23 August 2013

Movescount user Ryan Guldan talks about tracking his moves at the Leadville Trail 100

Ryan Guldan, 29, of Denver, Colo., recently finished the Leadville Trail 100, a challenging 100-mile ultramarathon in Leadville, Colo., in an impressive sub 24-hour time. After finishing just under 30 hours last year, Guldan decided to take his training to the next level for the 2013 race, which took place last weekend. 

With the help of elite-level running coach and mutli-time Leadville winner, Duncan Callahan, Guldan trained hard and used Movescount.com to optimize and track his efforts. 

We caught up with Guldan on a break at the office (he's an engineer) to talk about his training, the race, and of course, Suunto and Movescount:

You used Movescount.com as a crucial training tool for the Leadville Trail 100 this year. How did it help you?
Movescount was useful for watching performance improvements. It was neat to see, over time, how much faster I become during my training, as well as watching the recovery hours section after workouts.

The most useful part for making sure you are doing your planned fartlek runs correctly: the watch's ability to track pace and distance to the letter.  This was amazing and oh so helpful for all of my workouts. 

Why did you select the Suunto Ambit over other GPS devices when you selected a watch for running?
I chose the Ambit because it had a plethora of other functions that are useful for all of my outdoor passions.

What feature is most useful to you when it comes to running?
The most useful features for me are the pace measurement, distance and heart rate.

What other features do you use? You also are a mountaineer we understand, so how has this device helped you in the mountains?
I have used the mountaineering, alpine skiing and trekking features for my other adventures. The Ambit was really useful for measuring pace and vertical gain/altitude, temp for my mountaineering trip in the Pacific Northwest this summer (Ryan climbed Rainier). These things help me gauge accurately expected arrival to the summit and temperature for clothing considerations.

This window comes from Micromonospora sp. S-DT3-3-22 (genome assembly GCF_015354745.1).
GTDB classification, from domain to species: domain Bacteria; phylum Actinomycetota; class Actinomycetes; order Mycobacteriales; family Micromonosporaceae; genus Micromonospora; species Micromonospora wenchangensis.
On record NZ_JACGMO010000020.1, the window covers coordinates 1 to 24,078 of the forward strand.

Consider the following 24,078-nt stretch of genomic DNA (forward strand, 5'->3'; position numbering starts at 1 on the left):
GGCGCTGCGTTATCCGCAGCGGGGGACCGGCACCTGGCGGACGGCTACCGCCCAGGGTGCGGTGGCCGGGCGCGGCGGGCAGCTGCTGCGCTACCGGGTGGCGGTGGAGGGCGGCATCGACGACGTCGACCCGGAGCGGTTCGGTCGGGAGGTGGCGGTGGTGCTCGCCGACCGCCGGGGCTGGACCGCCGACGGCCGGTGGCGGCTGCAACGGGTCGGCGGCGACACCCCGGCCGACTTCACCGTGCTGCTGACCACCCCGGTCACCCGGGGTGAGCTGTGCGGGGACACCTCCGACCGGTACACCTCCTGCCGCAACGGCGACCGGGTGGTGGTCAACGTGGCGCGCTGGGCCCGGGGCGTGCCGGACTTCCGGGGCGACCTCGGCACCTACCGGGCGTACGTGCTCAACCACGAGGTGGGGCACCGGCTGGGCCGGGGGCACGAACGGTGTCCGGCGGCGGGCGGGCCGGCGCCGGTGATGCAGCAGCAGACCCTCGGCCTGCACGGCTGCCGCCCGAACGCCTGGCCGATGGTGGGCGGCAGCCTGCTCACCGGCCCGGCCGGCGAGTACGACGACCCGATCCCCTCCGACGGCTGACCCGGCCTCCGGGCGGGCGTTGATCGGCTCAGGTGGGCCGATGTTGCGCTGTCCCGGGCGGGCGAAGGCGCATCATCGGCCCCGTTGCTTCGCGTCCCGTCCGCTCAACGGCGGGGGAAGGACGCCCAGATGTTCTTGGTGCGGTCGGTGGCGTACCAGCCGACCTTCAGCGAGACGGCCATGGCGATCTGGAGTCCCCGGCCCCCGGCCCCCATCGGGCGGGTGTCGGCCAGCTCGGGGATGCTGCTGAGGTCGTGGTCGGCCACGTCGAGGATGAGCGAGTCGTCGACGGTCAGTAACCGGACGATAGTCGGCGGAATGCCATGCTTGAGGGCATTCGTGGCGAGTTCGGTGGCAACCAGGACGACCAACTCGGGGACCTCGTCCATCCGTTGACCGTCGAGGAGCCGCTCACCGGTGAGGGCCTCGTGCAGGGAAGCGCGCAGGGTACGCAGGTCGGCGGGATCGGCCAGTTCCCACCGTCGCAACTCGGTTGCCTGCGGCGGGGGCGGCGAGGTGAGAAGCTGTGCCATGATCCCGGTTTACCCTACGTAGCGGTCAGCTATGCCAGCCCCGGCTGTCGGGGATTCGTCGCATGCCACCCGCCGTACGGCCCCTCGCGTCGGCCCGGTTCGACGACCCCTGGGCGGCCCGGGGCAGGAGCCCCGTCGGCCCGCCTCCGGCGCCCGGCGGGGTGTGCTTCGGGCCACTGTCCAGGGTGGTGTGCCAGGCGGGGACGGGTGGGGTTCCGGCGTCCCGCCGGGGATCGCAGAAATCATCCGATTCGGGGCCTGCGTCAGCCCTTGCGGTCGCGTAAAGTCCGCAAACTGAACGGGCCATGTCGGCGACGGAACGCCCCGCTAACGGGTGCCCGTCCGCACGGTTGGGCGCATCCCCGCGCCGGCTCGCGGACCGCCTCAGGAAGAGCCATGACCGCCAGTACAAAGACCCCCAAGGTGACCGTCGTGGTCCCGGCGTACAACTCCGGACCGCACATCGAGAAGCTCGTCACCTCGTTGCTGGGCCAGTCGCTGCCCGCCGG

How do you interact with Movescount? How does the data help you?
I use Movescount as an assessment of running training (Is it going well? Did I slack off in that workout? Etc.) I also really like using it to look over approach routes I have used in backcountry skiing so I can use the same in the future for avoiding avalanche terrain.

How did your training translate to race day at Leadville? Your goal, under 24hrs, you achieved. Tell us about your day.
I believe my training contributed very largely to my success on achieving my goals at Leadville this year. I credit my coach Duncan Callahan for being key on this by devising workouts that worked nicely around my hectic with schedule and other personal vacations leading up to Leadville.

Check out Ryan's Movescount profile, here.

About Suunto

Suunto was born in 1936 when Finnish orienteer and engineer Tuomas Vohlonen invented the mass production method for the liquid-filled compass. Since then, Suunto has been at the forefront of design and innovation for sports watches, dive computers and sports instruments used by adventurers all over the globe. From the highest mountains to the deepest oceans, Suunto physically and mentally equips outdoor adventurers to conquer new territory.

Suunto's headquarters and manufacturing plant is in Vantaa, Finland. Employing more than 400 people worldwide, Suunto products are sold in over 100 countries. The company is a subsidiary of Amer Sports Corporation along with its sister brands Salomon, Arc'teryx, Atomic, Wilson, Precor, and Mavic.

Software upgrade for Suunto Ambit2 and Ambit2 S